Breeding Frequency

Consider Breeding Philosophy First

There are many factors I consider before I choose to ever enter a German shepherd dog into my program. First and foremost, GSD’s (males OR females) are not chosen unless I believe they will produce puppies that meet the requirements of my breeding philosophy. They must be AKC registered, have relatively straight backs, hocks that do not touch when they move, have the right drive (not so much that she is high strung and not so little that she has no desire), and be easily taught to follow basic commands. Those are just a few of the criteria met before the dog is even considered for my breeding program. There are other considerations as well, some that I cannot seem to describe effectively in words, as experience teaches me a certain instinct to determine if I think a bitch or dam is worthy of breeding. Then, the dog must be healthy, pass OFA inspection, and be free of parasites.

Breeding German Shepherd Dogs – Scientific Research

Once a dam has passed my initial requirements and is entered into my program, it has always been my instinct to breed her ‘back-to-back’ through each heat cycle, with the occasional skip for whatever reasons I deemed necessary at the time. My own experience has guided this practice for years and my thoughts have always been that if my dams are healthy and happily raising their litters then I was fulfilling my job as their owner; People who viewed this practice as sub-standard didn’t really know what the breeding process was all about. There is resistance to this method of breeding and often inexperienced or non-breeders profess that it is not healthy to allow a dog to have more than one litter a year, without specific data to back up their self-righteous position. The scientific data, though, proves that skipping a heat is actually DETRIMENTAL to the dam’s health! In an AKC Breeder Symposium with keynote speaker Dr. Claudia Orlandi Ph.D, it was revealed that scientific studies have proven that a dam’s health is better served by breeding her for every heat cycle. Studies were done on Labrador bitches in which half were bred every other heat and the other half were bred every heat. They were all spayed at the same age and the removed uteri were dissected. The findings were that the females that had skipped heats had noticeable damage to their uteri and the other dogs’ were normal and healthy. The reasoning is that the dog’s body operates as if it were pregnant after a heat even if the bitch was never bred and the hormones released can cause considerable damage to a uterus without puppies. In nature a dog would be pregnant every heat. This is what their bodies were designed to do.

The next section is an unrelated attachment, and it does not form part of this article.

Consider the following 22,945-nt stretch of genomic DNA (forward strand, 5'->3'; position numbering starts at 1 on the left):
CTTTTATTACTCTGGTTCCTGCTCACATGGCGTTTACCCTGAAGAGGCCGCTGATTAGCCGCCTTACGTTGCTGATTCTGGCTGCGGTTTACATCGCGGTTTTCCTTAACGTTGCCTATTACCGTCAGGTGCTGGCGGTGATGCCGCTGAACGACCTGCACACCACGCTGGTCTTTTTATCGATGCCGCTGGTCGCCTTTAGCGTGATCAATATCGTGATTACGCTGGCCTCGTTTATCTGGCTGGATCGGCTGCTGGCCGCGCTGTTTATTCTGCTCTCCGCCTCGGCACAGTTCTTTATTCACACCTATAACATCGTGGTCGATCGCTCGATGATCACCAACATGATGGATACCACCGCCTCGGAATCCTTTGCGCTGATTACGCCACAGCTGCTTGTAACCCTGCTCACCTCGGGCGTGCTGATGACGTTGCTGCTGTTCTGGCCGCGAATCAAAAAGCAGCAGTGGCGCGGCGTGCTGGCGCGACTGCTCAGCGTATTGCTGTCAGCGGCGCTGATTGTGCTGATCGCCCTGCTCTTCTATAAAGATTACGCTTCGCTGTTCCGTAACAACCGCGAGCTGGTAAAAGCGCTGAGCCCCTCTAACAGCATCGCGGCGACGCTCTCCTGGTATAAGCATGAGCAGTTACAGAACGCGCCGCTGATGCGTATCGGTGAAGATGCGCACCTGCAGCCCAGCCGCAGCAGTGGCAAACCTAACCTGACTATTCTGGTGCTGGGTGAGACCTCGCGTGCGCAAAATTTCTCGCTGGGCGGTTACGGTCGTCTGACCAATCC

Spay/Neuter Pet-Quality Dogs

As with any rule, there are exceptions, of course. Some dogs are not good mothers. Some are not breed worthy. These dogs are considered pet-quality, and could be the best family pets known to man! However, pet-quality dogs should not be bred at all, and to avoid health issues, the scientific evidence supports the fact that they should be spayed. But the breed-worthy females are healthiest and happiest breeding every heat cycle until the female is too old or no longer shows interest in her puppies. A breed-worthy female ADORES her puppies. They care, protect, and nurture with such devotion it is obvious they love what they are doing.

Skipping Heat Cycles